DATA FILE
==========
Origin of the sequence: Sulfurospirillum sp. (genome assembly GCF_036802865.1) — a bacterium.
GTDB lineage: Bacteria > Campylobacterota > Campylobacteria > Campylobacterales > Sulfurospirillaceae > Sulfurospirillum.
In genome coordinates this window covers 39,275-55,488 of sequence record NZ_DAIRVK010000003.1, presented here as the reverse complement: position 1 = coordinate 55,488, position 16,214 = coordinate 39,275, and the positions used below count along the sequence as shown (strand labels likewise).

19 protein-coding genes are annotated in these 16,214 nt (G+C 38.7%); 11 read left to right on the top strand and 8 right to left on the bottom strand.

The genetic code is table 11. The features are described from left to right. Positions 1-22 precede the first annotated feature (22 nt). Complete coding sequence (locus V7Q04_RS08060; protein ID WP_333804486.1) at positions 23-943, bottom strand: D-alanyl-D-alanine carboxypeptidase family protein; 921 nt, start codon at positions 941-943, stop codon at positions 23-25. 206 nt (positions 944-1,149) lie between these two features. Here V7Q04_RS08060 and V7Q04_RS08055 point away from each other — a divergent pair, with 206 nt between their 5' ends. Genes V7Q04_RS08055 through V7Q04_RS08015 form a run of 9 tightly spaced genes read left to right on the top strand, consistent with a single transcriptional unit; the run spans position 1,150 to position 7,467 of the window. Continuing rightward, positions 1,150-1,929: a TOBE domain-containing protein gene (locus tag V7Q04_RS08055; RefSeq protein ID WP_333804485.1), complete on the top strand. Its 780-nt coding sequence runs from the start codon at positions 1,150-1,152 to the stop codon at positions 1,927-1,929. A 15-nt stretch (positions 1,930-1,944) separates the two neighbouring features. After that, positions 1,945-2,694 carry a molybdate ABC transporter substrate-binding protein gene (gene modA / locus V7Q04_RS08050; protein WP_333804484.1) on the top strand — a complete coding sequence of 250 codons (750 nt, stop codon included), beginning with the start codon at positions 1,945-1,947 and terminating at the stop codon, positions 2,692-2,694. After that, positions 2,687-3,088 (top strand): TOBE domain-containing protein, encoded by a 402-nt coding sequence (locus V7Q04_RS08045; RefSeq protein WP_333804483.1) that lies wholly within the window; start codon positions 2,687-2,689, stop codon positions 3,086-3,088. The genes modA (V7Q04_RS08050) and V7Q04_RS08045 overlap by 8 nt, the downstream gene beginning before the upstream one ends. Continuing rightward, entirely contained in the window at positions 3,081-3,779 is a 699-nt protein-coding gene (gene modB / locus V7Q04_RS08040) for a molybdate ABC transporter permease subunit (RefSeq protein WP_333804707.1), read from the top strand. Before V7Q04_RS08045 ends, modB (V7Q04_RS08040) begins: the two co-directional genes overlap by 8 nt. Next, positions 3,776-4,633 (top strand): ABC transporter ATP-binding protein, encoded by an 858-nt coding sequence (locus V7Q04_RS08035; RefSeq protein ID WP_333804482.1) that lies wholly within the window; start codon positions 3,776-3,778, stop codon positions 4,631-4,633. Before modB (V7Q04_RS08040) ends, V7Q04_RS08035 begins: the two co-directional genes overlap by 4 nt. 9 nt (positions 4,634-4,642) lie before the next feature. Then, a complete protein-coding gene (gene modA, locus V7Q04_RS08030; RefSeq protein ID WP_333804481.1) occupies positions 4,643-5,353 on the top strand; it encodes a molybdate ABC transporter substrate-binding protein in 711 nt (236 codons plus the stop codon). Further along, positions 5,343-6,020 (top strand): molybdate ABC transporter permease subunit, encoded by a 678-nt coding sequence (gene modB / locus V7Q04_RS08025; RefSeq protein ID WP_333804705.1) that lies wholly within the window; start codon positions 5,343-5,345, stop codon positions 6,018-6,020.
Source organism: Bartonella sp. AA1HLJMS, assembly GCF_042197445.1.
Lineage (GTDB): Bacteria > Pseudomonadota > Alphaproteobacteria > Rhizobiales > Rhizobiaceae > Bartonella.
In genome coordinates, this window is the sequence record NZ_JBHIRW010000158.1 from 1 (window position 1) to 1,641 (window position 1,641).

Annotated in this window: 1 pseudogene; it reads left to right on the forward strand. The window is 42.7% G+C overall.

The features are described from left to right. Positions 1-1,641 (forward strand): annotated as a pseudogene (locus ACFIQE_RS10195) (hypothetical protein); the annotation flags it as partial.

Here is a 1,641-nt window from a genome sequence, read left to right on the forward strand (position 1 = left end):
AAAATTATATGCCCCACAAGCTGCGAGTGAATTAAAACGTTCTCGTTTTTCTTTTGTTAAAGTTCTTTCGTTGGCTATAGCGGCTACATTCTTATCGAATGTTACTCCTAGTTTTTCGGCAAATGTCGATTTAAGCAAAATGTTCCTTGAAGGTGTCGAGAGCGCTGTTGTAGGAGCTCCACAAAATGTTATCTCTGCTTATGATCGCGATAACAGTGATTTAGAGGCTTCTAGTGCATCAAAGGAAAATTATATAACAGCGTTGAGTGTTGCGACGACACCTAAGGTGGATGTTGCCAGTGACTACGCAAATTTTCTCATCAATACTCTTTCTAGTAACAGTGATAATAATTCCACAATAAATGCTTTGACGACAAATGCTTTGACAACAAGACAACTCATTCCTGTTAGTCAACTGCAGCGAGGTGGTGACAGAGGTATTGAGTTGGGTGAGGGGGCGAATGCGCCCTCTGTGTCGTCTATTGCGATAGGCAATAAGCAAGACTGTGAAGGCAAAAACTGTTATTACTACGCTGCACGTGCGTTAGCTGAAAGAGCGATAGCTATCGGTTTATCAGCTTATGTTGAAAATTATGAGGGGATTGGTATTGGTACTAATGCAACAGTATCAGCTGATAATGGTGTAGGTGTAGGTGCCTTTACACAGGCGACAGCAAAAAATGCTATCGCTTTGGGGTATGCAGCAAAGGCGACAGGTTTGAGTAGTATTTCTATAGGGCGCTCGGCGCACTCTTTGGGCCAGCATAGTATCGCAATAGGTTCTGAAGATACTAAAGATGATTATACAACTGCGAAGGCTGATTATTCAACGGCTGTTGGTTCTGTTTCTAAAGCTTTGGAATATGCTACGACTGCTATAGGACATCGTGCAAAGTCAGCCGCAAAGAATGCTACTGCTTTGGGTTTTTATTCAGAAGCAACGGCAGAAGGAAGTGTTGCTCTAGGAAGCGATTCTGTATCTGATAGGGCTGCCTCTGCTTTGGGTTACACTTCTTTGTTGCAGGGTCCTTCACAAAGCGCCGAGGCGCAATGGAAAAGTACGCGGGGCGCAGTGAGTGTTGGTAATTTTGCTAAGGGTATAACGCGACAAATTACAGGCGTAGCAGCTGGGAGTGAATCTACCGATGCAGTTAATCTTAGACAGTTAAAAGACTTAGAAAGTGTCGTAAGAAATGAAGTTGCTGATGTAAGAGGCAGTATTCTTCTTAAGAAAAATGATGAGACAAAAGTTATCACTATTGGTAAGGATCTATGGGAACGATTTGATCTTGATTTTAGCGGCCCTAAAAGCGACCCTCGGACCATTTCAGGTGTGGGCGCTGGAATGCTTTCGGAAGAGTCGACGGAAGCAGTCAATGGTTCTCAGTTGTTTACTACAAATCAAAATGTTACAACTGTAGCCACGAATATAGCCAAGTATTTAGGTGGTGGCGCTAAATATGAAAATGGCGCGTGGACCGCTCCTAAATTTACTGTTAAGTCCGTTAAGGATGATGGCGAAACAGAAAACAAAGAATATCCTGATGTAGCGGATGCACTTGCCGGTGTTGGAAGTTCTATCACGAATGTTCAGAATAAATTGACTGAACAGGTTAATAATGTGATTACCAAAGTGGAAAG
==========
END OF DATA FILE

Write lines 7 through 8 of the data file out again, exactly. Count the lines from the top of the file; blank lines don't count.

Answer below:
Lineage (GTDB): Bacteria > Pseudomonadota > Alphaproteobacteria > Rhizobiales > Rhizobiaceae > Bartonella.
In genome coordinates, this window is the sequence record NZ_JBHIRW010000158.1 from 1 (window position 1) to 1,641 (window position 1,641).